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Protecting your children from your post-divorce frustrations

Children often understand more than adults give them credit for. When young, their vocabulary may be limited, but research has established that children can pick up a great deal of information from body language and tone. Simply put, it can be difficult for parents to keep secrets from their kids.

You may know this; indeed you may have experienced it when you and your spouse decided to divorce. Discussions and disagreements you'd wanted to conceal were, instead, somewhat plain to your kids. At the very least, they knew 'something was up.'

The tendency to conceal discord arises from a good place. Namely, you want to spare your children from the pain of seeing their parents fight. But when they're left to figure out things on their own, the pain children experience becomes all the more exquisite. Instead of speaking about it, they feel they must keep their suffering secret, too.

What this dynamic underscores is how difficult it can be to protect children's interests during divorce. Efforts to protect have, instead, the opposite effect. And so, with this article, we would like to share some ways to keep your children's feelings proactively front-and-center.     

Children at the heart of the matter

Although you and your former spouse have gone separate ways, your children continue to bind you to each other. Still, you may try to avoid your ex, even where it concerns the children. The exigencies of visitation and custody may make this a challenge, and many parents resort to coping methods that unfairly burden their children; for example:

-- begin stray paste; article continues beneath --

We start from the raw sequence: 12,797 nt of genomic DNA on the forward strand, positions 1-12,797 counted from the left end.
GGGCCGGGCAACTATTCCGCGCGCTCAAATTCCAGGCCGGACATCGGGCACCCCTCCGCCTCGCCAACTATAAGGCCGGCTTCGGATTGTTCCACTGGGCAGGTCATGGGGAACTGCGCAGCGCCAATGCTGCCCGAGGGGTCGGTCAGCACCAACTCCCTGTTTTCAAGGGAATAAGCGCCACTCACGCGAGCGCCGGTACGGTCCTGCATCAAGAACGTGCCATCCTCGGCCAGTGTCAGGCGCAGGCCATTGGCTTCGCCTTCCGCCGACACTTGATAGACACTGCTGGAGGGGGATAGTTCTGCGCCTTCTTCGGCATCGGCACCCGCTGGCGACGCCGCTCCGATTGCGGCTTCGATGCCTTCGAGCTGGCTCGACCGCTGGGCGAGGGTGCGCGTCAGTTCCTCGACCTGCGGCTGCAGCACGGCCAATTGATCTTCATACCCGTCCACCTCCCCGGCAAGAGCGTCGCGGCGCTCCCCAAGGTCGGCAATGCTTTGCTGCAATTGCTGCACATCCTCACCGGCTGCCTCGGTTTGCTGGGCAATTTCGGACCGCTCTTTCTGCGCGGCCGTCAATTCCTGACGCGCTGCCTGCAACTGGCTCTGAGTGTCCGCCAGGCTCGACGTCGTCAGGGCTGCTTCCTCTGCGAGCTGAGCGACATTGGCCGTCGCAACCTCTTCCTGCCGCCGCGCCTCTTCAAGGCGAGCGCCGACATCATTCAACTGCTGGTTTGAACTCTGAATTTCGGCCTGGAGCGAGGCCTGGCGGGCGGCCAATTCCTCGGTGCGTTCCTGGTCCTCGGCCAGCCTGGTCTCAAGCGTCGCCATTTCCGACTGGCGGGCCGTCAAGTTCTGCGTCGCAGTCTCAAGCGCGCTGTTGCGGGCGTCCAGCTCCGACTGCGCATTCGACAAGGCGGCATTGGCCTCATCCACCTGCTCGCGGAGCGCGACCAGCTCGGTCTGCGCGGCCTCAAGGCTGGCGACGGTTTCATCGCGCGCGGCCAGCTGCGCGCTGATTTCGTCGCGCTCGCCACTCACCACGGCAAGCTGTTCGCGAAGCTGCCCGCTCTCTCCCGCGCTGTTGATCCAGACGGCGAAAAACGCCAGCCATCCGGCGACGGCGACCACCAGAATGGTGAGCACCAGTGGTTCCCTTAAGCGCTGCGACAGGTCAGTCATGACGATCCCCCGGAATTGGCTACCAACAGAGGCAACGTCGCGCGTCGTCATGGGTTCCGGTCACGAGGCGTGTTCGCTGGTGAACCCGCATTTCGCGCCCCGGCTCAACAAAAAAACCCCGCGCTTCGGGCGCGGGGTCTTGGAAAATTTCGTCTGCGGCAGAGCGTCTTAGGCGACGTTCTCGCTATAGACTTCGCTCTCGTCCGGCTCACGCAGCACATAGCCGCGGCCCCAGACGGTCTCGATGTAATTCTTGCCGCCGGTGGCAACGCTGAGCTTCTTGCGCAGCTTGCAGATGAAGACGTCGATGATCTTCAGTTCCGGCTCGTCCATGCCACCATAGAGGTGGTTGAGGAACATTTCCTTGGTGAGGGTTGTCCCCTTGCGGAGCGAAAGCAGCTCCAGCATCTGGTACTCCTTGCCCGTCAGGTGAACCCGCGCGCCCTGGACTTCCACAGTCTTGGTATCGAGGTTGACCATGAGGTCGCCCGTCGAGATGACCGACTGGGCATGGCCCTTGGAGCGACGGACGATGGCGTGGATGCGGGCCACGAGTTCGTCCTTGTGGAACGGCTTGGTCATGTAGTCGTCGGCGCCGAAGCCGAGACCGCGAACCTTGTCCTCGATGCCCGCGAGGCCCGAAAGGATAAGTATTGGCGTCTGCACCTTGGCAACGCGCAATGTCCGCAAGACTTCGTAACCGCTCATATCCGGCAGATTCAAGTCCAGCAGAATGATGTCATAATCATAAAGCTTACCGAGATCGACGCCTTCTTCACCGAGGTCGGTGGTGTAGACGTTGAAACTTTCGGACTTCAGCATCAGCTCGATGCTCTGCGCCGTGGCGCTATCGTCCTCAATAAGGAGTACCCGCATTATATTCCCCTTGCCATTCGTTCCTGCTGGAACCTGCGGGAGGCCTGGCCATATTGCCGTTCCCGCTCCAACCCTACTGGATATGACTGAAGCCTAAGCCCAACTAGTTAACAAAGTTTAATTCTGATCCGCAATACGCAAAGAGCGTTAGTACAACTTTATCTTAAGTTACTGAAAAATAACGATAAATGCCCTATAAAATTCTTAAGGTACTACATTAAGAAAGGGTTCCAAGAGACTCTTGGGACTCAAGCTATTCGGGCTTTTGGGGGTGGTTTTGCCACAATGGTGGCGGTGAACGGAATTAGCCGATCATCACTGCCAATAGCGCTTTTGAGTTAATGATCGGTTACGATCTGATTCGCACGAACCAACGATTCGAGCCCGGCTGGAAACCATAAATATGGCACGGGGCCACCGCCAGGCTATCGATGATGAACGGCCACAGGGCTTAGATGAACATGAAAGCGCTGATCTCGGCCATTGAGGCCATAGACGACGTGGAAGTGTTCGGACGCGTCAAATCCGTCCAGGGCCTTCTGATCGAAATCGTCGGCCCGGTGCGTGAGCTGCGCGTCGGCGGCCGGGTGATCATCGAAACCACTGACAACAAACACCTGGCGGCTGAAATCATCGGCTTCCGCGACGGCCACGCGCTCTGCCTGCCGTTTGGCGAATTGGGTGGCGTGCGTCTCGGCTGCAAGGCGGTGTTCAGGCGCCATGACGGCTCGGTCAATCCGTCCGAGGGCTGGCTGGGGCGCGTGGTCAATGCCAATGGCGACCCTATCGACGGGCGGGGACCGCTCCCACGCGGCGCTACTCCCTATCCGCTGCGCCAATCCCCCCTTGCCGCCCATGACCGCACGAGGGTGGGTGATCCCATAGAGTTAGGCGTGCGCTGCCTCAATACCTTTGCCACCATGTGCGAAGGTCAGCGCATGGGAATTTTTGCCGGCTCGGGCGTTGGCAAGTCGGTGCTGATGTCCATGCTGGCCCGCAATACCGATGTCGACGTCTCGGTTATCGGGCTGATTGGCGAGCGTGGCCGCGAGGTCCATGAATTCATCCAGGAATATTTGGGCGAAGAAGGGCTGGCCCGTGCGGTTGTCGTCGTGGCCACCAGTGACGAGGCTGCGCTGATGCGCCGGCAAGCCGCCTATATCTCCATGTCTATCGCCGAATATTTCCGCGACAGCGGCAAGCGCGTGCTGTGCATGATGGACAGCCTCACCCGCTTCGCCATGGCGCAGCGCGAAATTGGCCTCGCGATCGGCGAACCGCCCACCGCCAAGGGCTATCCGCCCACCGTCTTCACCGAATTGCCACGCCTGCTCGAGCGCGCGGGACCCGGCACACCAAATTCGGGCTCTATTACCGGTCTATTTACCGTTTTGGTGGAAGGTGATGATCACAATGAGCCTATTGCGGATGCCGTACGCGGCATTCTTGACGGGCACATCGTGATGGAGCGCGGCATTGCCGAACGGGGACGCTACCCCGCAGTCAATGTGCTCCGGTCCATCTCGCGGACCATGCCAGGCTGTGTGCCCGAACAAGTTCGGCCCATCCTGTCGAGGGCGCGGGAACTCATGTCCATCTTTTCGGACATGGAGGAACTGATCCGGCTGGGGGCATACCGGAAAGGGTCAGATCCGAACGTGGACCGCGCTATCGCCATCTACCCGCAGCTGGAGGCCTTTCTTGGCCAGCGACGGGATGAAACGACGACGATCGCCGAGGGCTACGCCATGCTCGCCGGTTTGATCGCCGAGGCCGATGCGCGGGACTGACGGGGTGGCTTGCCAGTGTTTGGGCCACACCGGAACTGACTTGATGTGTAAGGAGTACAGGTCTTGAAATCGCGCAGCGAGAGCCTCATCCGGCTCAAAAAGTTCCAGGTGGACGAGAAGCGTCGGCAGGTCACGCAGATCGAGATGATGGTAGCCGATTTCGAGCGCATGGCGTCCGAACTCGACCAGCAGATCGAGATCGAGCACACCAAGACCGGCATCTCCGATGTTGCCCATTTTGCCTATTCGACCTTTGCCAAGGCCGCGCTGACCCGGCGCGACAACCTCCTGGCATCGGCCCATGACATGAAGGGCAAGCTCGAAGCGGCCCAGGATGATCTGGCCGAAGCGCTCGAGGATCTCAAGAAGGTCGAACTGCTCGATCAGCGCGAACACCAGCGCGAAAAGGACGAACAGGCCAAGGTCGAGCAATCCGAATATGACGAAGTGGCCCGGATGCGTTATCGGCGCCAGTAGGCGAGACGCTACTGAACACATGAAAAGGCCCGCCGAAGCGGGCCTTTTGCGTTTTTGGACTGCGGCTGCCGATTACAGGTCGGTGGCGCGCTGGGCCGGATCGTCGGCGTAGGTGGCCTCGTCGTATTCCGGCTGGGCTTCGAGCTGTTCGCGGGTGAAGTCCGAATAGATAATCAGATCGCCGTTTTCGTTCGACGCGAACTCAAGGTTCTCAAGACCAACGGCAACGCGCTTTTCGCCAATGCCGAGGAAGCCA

• Making your child a messenger between you and your spouse
  • Changing parenting schedules at the last minute
  • Choosing the least convenient options for your ex
  • Bashing your ex in front of the children

It may be difficult to control what you think about your former partner, but saying it aloud in front of the children may cause confusion and conflict for them. Psychologists say that, no matter your history with your former spouse, children deserve the opportunity to arrive at their own opinions. Keeping your negativity in check will allow your children to see your dignity and grace under the circumstances.

Moving forward

As you and your ex move forward with your lives, you may learn that your former spouse has a new romantic interest. Even if you hear about this from your children, psychologists advise parents not to pump children for details. It is, of course, important to know about the person your ex is bringing into the lives of your children. However, advisors recommend that you get your information directly from your co-parent and not by questioning the children.

Sharing parenting responsibilities is one of the greatest challenges of post-divorce life. As you and your co-parent adjust, you may find things becoming easier, especially if you are willing to compromise and pick your battles when it comes to custody. Of course, when conflicts arise that you and your ex cannot settle amicably, you always have recourse to California legal counsel.

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